Waxman: White House censored climate scientists

A new report from a House committee said Monday that the White House has engaged in a “systematic” effort to “censor climate scientists.”

{mosads}According to the report, compiled for House Oversight and Government Reform Committee Chairman Henry Waxman (D-Calif.), the Bush administration has sought to restrict media access to government scientists and has also edited congressional testimony.

“The evidence before the committee leads to one inescapable conclusion: The Bush administration has engaged in a systematic effort to manipulate climate change science and mislead policymakers and the public about the dangers of global warming,” according to the document.

The report, written by the Democratic committee staff, also asserts that the Bush administration’s actions seeking to muddy the waters on climate change could come straight out of the oil industry’s playbook.

Panel Republicans strongly objected to the findings and lamented that an inquiry that had begun as a bipartisan fact-finding mission had been turned into a political document.

“The majority has relied on selective passages from two hearings, one deposition, and one transcribed interview to make grossly exaggerated claims of political interference with climate change science,” according to the minority response.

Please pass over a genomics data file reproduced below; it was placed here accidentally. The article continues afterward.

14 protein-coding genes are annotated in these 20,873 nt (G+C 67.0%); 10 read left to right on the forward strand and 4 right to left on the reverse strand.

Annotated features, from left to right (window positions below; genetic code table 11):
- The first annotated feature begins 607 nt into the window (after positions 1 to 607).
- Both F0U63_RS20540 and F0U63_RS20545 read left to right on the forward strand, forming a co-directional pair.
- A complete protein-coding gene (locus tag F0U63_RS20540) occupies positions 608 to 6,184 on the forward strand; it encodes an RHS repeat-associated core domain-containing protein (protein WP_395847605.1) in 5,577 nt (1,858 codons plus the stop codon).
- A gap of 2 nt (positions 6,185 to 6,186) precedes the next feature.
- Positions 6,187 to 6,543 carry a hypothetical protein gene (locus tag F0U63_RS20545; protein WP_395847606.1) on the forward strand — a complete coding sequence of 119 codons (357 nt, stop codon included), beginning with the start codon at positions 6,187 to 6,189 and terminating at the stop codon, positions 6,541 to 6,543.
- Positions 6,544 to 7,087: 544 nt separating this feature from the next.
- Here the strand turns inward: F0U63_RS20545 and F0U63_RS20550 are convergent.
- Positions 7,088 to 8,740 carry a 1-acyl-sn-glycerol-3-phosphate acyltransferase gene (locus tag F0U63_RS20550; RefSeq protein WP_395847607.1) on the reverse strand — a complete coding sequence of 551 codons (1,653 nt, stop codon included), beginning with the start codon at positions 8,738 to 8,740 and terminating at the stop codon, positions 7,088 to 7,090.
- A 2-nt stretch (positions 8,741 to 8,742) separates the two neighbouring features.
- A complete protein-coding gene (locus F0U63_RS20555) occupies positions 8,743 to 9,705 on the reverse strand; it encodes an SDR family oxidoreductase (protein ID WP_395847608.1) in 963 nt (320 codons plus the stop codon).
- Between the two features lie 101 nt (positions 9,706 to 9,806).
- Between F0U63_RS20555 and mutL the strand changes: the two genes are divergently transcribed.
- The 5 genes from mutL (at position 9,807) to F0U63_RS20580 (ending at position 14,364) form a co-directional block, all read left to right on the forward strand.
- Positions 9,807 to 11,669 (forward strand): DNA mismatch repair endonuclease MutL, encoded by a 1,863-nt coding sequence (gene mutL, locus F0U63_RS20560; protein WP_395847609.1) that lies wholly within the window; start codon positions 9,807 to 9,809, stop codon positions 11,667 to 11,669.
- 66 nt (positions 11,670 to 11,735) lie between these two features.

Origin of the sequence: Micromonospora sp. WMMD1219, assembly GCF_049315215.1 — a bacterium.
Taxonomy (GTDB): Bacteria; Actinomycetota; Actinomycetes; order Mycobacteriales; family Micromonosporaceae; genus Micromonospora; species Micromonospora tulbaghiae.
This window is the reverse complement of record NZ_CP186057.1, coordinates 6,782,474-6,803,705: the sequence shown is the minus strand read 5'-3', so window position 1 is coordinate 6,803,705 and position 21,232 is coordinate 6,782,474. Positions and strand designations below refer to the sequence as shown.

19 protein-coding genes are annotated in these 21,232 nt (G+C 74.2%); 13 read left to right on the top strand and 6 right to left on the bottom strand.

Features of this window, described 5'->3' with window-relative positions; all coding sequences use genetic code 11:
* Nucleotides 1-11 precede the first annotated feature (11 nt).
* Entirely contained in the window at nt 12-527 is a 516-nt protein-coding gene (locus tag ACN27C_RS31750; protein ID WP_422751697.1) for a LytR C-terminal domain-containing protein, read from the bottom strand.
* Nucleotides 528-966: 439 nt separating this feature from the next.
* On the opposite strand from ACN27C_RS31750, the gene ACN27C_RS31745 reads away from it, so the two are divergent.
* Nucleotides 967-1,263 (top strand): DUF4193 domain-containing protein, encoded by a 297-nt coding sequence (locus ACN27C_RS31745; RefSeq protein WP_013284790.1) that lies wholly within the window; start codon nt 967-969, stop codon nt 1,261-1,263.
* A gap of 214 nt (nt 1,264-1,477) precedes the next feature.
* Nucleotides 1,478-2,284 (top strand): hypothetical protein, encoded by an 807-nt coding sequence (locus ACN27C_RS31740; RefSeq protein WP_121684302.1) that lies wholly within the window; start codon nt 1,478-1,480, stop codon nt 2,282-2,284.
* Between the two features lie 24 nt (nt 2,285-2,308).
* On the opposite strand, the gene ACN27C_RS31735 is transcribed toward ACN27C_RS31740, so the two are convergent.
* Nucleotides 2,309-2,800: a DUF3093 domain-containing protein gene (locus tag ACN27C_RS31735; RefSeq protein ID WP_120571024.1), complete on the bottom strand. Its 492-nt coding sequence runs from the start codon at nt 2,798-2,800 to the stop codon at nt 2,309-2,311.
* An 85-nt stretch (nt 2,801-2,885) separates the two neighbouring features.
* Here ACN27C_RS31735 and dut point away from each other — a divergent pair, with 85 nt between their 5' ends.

“The majority report is filled with evidence of deep animus toward the Bush administration, animus that ultimately and unfortunately colors the conclusions,” the GOP response states. “From the disregard of available evidence to the failure to investigate those matters that already fit neatly into the majority’s views, the report is biased and incomplete.”

The Democratic staff said there is evidence that the White House sought to control the access of the media to some government climate scientists. In addition, the White House also edited congressional testimony and climate change reports.

However, Republicans responded that such changes were not as significant as the Democrats are charging and that the majority “appears not to understand the interagency review process.”


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